Can they survive? Of course they will as they are the only force that by law must retain 3 divisions and 3 air wings. I think only Congress could end the Marine Corps and I am sure hell will freeze over before that happens.
I do love the Marines and I do believe the USMC is an elite force but I have to take exception to this statement:
In short, the future of warfare is in special operations, and the Pentagon will need a lot more operators. The future of the Marine Corps is as a special operations force that functions in a sustained combat mode.
I do not think that the Marines need to bill themselves as special operations and in fact an argument like this just seems to me like someone chasing the newest "shiny thing." SOF seems popular at the moment so if a little if good a lot is better. If the Marines can execute what is a traditional SOF mission then perhaps it does not need to be a SOF mission but instead a Marine mission. And of course there are many SOF missions that are not SOF exclusive – FID being one of them. I would be very much opposed to having the Marines writ large reinvent themselves as SOF.
Organizationally, the Marine rifle squad as we know it today will no longer exist. Each squad will have a signals intelligence specialist, data and communications specialists, demolitions experts, one or two corpsmen, a sniper, and two or three machine gun teams -- only one or two team members may be certified "JTACs" but all must know how to coordinate the use of precision munitions and air assets via multiple radio and data waveforms. From the lowest-ranking member of the team to the general officer leading the joint task force headquarters, live video feeds will stream continuously, giving every warfighter a clear, concise picture of the battlefield. Rarely will the Marine of the future use his personal weapon; "rifleman" will become an antiquated term.
But this sure sounds like at least a partial attempt be an SF A Team. While I have no problem with someone else using an adapted organizational construct of an A Team (which is a very good and small combined arms organization) we should be under no illusion that a Marine Rifle squad will ever be able to replace an SF A Team. Again no disrespect meant to our great Marines who are capable of doing great things, the SF mission is appropriate for SF. And I would just add, can anyone show us the demand signal for a force beyond 360 Special Forces Operational Detachments Alpha( SF ODA) (or 120 continuously globally deployed ODAs at three to make one)?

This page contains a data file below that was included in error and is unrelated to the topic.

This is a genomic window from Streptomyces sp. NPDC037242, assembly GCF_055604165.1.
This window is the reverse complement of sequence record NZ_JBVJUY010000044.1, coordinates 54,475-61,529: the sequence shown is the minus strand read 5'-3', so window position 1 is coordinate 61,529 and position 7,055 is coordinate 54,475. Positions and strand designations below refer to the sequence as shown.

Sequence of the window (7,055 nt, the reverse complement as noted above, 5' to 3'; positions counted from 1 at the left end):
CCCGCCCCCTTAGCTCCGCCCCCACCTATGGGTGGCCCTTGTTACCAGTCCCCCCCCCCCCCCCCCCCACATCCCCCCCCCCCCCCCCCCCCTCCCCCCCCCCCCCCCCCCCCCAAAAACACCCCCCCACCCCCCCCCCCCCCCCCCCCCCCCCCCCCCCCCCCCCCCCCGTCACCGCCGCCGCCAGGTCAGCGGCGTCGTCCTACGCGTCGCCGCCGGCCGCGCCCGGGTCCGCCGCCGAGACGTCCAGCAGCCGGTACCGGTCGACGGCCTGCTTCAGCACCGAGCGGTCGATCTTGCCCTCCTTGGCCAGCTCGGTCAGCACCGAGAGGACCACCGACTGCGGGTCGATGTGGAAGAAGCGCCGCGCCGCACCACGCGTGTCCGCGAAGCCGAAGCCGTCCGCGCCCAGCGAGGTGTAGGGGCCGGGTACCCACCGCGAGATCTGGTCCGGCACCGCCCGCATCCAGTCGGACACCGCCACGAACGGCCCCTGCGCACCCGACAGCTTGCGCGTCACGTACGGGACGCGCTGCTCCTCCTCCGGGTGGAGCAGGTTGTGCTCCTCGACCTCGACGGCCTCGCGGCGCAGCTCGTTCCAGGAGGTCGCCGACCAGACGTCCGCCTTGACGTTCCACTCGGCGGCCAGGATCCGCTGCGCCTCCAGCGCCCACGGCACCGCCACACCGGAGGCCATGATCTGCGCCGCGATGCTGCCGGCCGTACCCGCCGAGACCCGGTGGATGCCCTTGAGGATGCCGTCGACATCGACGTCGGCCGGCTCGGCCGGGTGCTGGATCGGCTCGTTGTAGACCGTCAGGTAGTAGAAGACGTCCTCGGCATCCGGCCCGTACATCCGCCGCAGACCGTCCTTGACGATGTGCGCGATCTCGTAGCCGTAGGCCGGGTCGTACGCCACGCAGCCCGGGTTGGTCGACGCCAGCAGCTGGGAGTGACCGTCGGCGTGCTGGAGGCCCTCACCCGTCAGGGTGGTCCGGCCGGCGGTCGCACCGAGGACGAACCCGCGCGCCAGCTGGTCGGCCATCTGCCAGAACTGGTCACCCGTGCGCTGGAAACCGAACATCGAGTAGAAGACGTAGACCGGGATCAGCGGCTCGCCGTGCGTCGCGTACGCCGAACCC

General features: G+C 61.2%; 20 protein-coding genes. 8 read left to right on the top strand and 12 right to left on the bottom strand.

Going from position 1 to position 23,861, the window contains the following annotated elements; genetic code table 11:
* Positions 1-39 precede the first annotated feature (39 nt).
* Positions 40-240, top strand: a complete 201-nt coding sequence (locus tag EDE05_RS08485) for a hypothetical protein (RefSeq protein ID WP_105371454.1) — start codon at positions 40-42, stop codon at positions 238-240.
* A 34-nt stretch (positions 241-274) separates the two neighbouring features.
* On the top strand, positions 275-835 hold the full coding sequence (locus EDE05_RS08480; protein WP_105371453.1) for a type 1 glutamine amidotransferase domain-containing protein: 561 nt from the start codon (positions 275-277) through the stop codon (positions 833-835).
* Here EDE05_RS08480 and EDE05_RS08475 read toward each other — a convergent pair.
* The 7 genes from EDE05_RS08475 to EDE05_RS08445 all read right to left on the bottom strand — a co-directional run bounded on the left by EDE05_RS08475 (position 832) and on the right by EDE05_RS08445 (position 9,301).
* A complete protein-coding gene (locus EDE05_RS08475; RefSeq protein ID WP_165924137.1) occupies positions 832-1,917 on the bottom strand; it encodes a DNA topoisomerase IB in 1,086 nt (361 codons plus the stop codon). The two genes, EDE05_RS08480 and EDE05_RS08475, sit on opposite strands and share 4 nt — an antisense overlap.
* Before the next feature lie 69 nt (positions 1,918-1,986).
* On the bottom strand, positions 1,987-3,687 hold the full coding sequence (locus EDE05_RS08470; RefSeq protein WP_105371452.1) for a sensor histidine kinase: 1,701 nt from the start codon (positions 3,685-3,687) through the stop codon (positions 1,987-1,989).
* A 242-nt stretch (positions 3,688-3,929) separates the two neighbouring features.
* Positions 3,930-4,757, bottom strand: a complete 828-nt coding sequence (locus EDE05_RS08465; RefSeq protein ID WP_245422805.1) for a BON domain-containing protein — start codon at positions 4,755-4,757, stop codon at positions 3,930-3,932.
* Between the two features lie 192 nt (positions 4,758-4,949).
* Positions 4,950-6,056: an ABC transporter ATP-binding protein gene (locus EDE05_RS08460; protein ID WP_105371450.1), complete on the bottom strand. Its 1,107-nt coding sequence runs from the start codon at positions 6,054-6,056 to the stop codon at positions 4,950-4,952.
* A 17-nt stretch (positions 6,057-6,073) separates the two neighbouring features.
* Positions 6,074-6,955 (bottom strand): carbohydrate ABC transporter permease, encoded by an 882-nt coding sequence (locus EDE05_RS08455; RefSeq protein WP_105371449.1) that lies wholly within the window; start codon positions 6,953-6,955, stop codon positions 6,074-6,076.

But this statement below reminds me of the book by Richard Simpkin, Race to the Swift when he said, in 1983 I think, that the most important Soldier on he battlefield will be one that has a radio and can control fires and air.
To operate in small teams that can coordinate a massive precision-engagement campaign, Marines will have to change the way they fight and train. The ethos of "every Marine a rifleman" will shift to "every Marine a JTAC," or joint terminal air controller. A Marine or team that cannot communicate on the battlefield will die. Marines will manage and become experts on dozens of different communications platforms ensuring double and triple redundancy.
While I think that this capability may very well be an important one for the Marine Corps to have and may very well be the way of the future, I do not think that such a mission is special. I think it is an advanced Infantry mission and it may very well turn out to be routine.
The Marine Corps does not need to evolve or adapt and become SOF. The Marine Corps can and will adapt to the changing environment and remain Marines.
If America's amphibious force doesn't adapt, it'll be dead in the water.
BY LT. COL. LLOYD FREEMAN | MARCH 26, 2013